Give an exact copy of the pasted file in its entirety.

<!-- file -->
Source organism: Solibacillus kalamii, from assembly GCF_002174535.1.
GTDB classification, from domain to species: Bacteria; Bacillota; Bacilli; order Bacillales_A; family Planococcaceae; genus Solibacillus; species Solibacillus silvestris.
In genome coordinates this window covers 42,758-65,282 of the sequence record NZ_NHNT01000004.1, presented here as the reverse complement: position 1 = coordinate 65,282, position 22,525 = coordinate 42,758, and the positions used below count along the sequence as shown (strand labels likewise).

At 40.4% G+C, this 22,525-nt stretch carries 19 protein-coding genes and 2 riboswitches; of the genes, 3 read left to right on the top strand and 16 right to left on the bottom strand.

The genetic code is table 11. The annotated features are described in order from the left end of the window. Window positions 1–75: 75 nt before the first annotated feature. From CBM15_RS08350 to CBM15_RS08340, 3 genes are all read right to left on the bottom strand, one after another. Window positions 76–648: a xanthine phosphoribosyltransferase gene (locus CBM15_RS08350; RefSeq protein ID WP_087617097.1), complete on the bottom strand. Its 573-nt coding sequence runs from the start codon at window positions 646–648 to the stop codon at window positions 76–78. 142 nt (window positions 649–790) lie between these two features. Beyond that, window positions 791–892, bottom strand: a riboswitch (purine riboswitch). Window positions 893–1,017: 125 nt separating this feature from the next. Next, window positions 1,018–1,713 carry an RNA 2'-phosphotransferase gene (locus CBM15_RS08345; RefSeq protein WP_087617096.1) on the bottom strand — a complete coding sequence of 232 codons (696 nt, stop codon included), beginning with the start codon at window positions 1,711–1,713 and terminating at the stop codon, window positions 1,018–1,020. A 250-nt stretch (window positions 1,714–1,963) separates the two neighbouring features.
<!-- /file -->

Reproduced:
Source organism: Solibacillus kalamii, from assembly GCF_002174535.1.
GTDB classification, from domain to species: Bacteria; Bacillota; Bacilli; order Bacillales_A; family Planococcaceae; genus Solibacillus; species Solibacillus silvestris.
In genome coordinates this window covers 42,758-65,282 of the sequence record NZ_NHNT01000004.1, presented here as the reverse complement: position 1 = coordinate 65,282, position 22,525 = coordinate 42,758, and the positions used below count along the sequence as shown (strand labels likewise).

At 40.4% G+C, this 22,525-nt stretch carries 19 protein-coding genes and 2 riboswitches; of the genes, 3 read left to right on the top strand and 16 right to left on the bottom strand.

The genetic code is table 11. The annotated features are described in order from the left end of the window. Window positions 1–75: 75 nt before the first annotated feature. From CBM15_RS08350 to CBM15_RS08340, 3 genes are all read right to left on the bottom strand, one after another. Window positions 76–648: a xanthine phosphoribosyltransferase gene (locus CBM15_RS08350; RefSeq protein ID WP_087617097.1), complete on the bottom strand. Its 573-nt coding sequence runs from the start codon at window positions 646–648 to the stop codon at window positions 76–78. 142 nt (window positions 649–790) lie between these two features. Beyond that, window positions 791–892, bottom strand: a riboswitch (purine riboswitch). Window positions 893–1,017: 125 nt separating this feature from the next. Next, window positions 1,018–1,713 carry an RNA 2'-phosphotransferase gene (locus CBM15_RS08345; RefSeq protein WP_087617096.1) on the bottom strand — a complete coding sequence of 232 codons (696 nt, stop codon included), beginning with the start codon at window positions 1,711–1,713 and terminating at the stop codon, window positions 1,018–1,020. A 250-nt stretch (window positions 1,714–1,963) separates the two neighbouring features.